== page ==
This photograph manages to bring about a feeling of sympathy in the viewer but at the same time makes him feel very mysterious. Visually, there is little contrast in this photograph because of the sky being really dull and gloomy. The patches of smoke in the background play a very important role in this photograph. As mentioned earlier, they add to the feeling of mystery. This is because of not knowing the context of the photograph, as we do not get to know whether this is because of a tragedy or just another practice that the people follow. This also brings about a feeling of loneliness and hopelessness because of the fact that there are such few people over such a large area of land. This might not even be true, however because of the way the smoke and people have been shot, this is what the photograph suggests. Amidst all of this sympathy and dullness, the expression on the boy’s face projects a sense of strength or rather resistance. Overall, in terms of the only the colours in the photograph it does not showcase much contrast however, in terms of the emotions that the photograph projects it has a great amount of contrast.

Sense of Sight – 1

Educate Females

‘Educate Females!’

The brief we received for making this poster was ‘communicating the desired message without the use of the latin script’. Therefore, the visuals are what communicate the message to the viewer, thus being apt for discussion under this section. This poster is minimal and yet has the required symbols and motifs to communicate the issue here. Primarily, this poster has only 2 symbols, the pen and the female gender symbol. As the quote by Edward Lytton goes “the pen is mightier than the sword”, it’s symbol represents empowerment and education in this poster. Along with this, the gender symbol very clearly states that this poster is directed in the favour of females. Thus, having the minimum amount of possible elements, this poster clearly states its purpose.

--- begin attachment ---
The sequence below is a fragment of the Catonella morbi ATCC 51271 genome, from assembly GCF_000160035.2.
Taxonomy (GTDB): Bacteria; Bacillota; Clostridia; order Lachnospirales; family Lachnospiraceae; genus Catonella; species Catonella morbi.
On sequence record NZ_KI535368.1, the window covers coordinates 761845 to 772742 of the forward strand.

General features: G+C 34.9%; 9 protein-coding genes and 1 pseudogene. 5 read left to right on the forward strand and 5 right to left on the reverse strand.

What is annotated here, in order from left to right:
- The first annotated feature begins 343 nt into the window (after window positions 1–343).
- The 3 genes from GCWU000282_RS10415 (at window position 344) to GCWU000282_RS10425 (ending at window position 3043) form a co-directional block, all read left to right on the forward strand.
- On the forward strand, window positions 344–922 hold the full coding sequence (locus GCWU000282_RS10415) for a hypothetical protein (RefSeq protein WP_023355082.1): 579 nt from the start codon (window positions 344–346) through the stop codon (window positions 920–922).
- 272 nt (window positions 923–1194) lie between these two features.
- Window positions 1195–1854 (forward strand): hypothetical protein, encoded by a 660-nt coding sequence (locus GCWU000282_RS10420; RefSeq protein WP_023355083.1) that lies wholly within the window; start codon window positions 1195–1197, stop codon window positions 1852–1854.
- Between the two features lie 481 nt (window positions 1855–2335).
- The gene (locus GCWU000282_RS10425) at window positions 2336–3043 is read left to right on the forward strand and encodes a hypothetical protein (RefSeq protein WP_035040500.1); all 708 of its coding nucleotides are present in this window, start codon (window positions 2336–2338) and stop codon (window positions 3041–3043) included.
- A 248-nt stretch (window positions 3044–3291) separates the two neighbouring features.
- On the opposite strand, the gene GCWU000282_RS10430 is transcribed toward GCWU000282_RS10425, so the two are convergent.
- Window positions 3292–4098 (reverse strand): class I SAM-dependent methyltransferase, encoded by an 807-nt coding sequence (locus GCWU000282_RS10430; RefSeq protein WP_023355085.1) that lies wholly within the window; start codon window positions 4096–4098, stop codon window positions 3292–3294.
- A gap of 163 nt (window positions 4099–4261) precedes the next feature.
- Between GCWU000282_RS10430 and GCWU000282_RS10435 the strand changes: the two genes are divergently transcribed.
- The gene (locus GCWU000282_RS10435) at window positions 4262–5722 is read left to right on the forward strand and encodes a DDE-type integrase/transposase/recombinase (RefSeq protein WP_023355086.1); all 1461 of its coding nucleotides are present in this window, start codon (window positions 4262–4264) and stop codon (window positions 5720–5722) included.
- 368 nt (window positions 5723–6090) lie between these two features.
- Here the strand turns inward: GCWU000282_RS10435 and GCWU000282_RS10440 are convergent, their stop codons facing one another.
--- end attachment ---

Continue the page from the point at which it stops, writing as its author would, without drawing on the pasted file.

Sense of Sound – Music Video Ideas

The mood of the track is quite gloomy because of the heavy bass, it also makes you feel tired. However at the same time the song is fast paced and has a lot of noise. We could easily relate this contrast to our feeling on a jury day. The day begins with gloominess because of the sleep-less night and at the same time requires rapid work as soon as we turn up. So through the music video, we show quick ECU’s of a person’s activities on a jury morning. We do not reveal that this is a jury day until we reach the climax of the song which is when the track slows down drastically. And post this we continue the quick cuts however this time with wide-angled shots.

Sense of Sight – Dance Form